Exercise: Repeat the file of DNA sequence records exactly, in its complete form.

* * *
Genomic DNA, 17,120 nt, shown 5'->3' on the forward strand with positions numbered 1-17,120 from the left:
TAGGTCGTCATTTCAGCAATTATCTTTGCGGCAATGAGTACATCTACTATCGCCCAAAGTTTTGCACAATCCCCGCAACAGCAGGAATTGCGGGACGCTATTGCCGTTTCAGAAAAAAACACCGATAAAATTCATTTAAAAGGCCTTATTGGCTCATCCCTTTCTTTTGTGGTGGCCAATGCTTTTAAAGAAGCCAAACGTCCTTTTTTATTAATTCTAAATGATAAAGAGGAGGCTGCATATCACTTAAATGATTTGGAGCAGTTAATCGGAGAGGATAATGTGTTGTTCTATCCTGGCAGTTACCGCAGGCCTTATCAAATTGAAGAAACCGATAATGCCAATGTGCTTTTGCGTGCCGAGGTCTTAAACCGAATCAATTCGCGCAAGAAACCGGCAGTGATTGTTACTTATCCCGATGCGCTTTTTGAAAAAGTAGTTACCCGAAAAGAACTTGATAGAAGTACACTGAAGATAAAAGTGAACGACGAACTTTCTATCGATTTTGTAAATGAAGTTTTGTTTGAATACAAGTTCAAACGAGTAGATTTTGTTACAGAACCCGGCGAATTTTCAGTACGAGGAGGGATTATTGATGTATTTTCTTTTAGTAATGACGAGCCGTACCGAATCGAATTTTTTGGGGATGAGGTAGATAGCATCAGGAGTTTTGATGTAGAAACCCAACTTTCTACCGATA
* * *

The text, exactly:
Genomic DNA, 17,120 nt, shown 5'->3' on the forward strand with positions numbered 1-17,120 from the left:
TAGGTCGTCATTTCAGCAATTATCTTTGCGGCAATGAGTACATCTACTATCGCCCAAAGTTTTGCACAATCCCCGCAACAGCAGGAATTGCGGGACGCTATTGCCGTTTCAGAAAAAAACACCGATAAAATTCATTTAAAAGGCCTTATTGGCTCATCCCTTTCTTTTGTGGTGGCCAATGCTTTTAAAGAAGCCAAACGTCCTTTTTTATTAATTCTAAATGATAAAGAGGAGGCTGCATATCACTTAAATGATTTGGAGCAGTTAATCGGAGAGGATAATGTGTTGTTCTATCCTGGCAGTTACCGCAGGCCTTATCAAATTGAAGAAACCGATAATGCCAATGTGCTTTTGCGTGCCGAGGTCTTAAACCGAATCAATTCGCGCAAGAAACCGGCAGTGATTGTTACTTATCCCGATGCGCTTTTTGAAAAAGTAGTTACCCGAAAAGAACTTGATAGAAGTACACTGAAGATAAAAGTGAACGACGAACTTTCTATCGATTTTGTAAATGAAGTTTTGTTTGAATACAAGTTCAAACGAGTAGATTTTGTTACAGAACCCGGCGAATTTTCAGTACGAGGAGGGATTATTGATGTATTTTCTTTTAGTAATGACGAGCCGTACCGAATCGAATTTTTTGGGGATGAGGTAGATAGCATCAGGAGTTTTGATGTAGAAACCCAACTTTCTACCGATA